I sold it for some sweet moolah to that English tabloid. But I feel bad about it, I really do. I didn’t mean for Michael to get in trouble. I just wanted to encourage him to follow through on that deal we talked about the time he visited my grow-op out in Mendocino. He was just 19; he didn’t have the big sponsorships he has now: Visa, Subway, Nike, AT&T. And, of course, he hadn’t yet discovered his mystical connection to the dolphins.

I told him I was willing to take a chance on him. If he would be spokesperson for my Mendo Medicinal, it’d be a win-win for everybody. I’d supply him with bud. My licensed, legal-in-the-state-of-California grow-op would prosper. And the acceptance of herb nationwide would get a boost. He seemed enthused at the time.

Here’s what happened that day. We were sitting on the beach out by Gualala, and Michael’s telling me about all the pressure on him to be perfect. He was just a kid, you know, but the pressure was huge, from his coaches, from his mom, and already from the media. He swam five hours a day, every frickin’ day. Fifty miles a week. Talk about chlorine brain. He barely had a life, you know? Everybody telling him he was blessed with the perfect swimmer’s body, the biggest flipper feet and the hugest lungs. They expected so much. And he wanted it, too. But he didn’t know what it was.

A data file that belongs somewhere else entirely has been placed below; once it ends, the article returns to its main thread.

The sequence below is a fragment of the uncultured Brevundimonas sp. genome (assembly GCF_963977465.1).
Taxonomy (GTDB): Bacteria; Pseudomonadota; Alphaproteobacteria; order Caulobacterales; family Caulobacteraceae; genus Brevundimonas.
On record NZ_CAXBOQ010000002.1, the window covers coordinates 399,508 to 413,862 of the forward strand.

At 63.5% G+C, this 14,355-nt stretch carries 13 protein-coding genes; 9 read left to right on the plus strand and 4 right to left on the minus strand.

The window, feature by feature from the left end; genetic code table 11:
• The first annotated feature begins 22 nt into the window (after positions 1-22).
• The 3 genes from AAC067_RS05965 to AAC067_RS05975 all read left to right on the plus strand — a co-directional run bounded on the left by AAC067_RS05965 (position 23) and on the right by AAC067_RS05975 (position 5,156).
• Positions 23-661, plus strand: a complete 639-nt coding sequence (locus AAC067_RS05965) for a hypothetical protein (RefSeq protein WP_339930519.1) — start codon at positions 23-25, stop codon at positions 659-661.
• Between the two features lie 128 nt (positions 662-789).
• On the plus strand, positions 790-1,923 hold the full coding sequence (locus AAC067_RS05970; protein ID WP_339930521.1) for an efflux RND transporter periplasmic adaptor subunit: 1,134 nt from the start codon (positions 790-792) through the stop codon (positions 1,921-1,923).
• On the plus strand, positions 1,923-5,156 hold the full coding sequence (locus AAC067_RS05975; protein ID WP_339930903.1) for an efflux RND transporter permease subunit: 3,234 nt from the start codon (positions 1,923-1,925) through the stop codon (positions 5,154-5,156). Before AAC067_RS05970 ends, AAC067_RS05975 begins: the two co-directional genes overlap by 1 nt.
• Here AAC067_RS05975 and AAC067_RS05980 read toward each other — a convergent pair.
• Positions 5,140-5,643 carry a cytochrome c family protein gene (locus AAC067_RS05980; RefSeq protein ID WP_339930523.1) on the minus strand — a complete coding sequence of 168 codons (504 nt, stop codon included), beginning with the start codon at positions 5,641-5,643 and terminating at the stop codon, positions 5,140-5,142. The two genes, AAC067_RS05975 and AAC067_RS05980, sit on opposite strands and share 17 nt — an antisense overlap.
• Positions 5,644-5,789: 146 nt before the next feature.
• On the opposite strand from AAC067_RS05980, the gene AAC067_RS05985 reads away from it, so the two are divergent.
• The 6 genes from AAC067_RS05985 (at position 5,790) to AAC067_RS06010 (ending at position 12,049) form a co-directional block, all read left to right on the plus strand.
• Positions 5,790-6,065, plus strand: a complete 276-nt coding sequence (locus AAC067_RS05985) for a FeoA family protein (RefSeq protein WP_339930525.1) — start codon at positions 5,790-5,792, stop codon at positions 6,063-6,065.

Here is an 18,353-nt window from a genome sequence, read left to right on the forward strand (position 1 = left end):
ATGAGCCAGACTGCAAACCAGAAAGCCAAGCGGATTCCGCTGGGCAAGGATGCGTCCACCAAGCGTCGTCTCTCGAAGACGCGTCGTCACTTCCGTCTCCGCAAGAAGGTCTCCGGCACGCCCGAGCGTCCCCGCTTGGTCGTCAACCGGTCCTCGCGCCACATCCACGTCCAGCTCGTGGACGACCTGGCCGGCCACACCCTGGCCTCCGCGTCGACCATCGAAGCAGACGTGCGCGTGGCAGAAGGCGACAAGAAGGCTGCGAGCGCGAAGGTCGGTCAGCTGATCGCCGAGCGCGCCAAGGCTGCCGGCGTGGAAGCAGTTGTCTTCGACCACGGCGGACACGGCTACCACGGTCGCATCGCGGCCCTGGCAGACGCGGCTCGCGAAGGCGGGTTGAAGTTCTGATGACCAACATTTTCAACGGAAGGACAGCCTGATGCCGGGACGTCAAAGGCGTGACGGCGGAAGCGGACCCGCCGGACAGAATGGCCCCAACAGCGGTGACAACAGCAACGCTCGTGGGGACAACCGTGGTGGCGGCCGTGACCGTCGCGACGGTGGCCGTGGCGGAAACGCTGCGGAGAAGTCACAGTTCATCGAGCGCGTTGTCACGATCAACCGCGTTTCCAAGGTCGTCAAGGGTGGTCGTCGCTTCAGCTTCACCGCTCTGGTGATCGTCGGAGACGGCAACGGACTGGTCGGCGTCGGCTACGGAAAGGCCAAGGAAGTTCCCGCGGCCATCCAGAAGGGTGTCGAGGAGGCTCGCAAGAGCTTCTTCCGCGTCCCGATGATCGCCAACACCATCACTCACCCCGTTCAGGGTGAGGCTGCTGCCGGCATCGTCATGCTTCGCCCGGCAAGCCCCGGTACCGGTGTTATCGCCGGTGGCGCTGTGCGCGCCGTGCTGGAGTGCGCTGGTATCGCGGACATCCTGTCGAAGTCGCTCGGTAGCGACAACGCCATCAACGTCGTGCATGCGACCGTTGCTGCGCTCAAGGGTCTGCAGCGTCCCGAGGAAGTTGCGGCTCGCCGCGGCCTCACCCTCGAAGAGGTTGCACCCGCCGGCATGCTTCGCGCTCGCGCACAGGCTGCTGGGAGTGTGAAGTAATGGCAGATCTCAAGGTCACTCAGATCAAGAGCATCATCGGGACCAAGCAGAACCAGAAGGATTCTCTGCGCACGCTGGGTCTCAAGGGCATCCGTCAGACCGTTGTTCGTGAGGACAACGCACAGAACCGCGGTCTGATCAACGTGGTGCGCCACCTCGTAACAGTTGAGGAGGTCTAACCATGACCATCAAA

So I fire up the ole bong and pass it over. He takes a drag, and I mean he drains the whole bowl. And then he holds it in for I don’t know how long. After about 30 seconds I bust out laughing, and he’s still going strong. Like it was nothing, like he could hold his breath forever. Like he was Superman, or a fish or something. Which he was, I guess. Sort of. In the pool.

Anyway, he does finally exhale about five minutes later. And he’s got this little smile on his lips, and we pound a couple of PBRs and some chips. And then he stands up and rips off his shirt and his jeans and starts into the shore break. I followed the best I could but, you know, he’s Michael Phelps. And pretty soon we’re bobbing out beyond the break, laughing and looking at the sunlight sparkling off the water.